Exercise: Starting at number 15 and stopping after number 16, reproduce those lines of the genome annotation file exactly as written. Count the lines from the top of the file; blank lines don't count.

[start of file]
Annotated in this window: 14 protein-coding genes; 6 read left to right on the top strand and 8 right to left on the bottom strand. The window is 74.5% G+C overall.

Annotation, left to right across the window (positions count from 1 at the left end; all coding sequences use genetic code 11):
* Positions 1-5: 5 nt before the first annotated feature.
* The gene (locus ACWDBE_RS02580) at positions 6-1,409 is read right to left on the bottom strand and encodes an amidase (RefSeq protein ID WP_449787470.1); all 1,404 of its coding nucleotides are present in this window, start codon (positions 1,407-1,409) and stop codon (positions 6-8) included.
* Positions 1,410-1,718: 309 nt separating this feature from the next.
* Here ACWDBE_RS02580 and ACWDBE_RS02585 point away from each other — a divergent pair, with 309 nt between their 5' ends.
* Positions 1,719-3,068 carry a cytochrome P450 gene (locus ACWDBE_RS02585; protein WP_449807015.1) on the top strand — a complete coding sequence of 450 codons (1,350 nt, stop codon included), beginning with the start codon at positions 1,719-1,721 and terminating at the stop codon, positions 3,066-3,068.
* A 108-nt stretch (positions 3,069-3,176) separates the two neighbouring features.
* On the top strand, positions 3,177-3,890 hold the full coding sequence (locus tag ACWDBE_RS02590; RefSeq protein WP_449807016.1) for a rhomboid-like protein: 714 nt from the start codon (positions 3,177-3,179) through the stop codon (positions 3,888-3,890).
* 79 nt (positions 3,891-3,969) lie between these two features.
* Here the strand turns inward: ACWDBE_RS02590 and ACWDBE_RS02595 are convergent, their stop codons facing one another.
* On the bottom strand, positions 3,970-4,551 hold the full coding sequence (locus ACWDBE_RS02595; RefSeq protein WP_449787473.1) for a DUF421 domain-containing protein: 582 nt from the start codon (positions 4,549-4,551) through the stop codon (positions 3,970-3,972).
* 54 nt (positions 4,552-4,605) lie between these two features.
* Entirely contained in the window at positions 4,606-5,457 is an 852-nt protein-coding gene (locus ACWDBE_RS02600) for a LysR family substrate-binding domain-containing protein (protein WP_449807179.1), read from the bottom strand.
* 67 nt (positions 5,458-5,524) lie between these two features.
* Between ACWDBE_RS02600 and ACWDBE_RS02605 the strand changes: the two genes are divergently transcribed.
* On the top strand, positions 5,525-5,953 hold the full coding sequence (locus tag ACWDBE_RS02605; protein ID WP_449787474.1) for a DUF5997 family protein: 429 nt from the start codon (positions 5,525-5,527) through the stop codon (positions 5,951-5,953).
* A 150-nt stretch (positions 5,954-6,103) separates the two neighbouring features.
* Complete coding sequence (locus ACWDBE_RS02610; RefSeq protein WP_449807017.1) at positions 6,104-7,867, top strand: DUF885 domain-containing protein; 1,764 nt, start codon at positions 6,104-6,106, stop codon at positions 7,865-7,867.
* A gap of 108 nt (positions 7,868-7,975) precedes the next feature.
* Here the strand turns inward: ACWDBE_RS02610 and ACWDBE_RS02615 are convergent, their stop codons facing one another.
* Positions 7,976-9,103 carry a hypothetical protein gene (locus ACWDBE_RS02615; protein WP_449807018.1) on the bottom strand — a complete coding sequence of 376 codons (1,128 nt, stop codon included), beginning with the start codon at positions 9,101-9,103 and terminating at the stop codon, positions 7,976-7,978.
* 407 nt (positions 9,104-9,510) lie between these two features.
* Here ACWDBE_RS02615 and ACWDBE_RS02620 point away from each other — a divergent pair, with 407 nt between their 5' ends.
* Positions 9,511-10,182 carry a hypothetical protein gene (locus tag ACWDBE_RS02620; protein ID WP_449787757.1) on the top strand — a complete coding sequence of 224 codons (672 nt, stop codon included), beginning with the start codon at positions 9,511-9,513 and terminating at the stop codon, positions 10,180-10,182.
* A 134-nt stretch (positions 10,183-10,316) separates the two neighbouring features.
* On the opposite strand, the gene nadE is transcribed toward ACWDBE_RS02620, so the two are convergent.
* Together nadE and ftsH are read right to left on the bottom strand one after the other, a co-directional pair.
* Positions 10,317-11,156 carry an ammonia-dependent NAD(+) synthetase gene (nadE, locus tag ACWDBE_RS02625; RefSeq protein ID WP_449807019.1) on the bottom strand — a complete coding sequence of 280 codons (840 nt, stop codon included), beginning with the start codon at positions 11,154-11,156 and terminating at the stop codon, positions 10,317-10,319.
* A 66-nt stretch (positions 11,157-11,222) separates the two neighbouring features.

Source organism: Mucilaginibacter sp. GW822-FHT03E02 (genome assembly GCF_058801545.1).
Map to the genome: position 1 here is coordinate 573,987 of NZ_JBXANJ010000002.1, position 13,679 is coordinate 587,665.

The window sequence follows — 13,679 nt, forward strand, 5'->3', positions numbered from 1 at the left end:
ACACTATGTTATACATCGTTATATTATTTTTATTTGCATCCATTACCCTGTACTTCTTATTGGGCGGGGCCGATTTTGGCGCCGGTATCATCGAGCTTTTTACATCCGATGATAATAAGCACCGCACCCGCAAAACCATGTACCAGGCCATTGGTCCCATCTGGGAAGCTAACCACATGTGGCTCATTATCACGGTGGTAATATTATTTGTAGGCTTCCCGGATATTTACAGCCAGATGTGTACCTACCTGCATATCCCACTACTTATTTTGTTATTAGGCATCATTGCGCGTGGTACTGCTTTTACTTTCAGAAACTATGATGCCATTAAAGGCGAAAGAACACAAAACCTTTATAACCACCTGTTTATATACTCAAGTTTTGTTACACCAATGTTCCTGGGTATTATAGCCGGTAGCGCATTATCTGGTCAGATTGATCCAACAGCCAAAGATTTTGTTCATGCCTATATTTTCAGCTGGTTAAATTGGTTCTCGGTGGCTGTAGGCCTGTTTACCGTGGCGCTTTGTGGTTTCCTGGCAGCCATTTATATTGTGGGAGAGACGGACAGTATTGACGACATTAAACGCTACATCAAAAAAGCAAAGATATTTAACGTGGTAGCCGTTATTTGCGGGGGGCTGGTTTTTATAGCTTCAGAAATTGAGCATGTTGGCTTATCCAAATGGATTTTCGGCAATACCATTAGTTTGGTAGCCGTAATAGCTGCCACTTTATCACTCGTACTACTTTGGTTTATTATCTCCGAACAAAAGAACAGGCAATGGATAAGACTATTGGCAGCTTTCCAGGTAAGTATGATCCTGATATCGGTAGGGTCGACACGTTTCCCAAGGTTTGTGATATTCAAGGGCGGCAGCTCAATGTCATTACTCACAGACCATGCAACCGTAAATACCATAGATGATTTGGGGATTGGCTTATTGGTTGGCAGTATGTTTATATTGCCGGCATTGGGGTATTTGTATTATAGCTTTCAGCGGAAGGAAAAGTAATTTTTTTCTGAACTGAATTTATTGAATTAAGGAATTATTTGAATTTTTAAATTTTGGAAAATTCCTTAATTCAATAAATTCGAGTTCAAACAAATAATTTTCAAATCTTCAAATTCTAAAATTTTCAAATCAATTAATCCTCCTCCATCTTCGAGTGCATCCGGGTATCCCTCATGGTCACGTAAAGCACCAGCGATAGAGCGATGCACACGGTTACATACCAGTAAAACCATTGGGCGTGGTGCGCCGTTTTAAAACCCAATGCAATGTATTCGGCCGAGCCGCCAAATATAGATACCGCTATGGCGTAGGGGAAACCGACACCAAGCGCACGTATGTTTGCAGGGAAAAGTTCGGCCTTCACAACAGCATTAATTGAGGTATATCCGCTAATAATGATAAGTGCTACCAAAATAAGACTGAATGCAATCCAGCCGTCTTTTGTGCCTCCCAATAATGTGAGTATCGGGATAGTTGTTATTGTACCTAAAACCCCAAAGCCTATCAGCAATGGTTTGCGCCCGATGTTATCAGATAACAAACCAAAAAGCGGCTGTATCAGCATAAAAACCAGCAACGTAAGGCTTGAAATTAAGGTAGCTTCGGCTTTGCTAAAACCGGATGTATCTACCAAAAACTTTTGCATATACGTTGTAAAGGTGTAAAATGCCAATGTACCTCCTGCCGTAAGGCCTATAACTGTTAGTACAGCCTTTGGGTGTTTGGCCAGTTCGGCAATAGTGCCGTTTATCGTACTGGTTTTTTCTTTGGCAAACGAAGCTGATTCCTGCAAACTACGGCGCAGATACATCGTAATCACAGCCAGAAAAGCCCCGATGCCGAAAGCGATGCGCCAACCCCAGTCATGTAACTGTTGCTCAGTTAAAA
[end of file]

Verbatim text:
* 67 nt (positions 5,458-5,524) lie between these two features.
* Between ACWDBE_RS02600 and ACWDBE_RS02605 the strand changes: the two genes are divergently transcribed.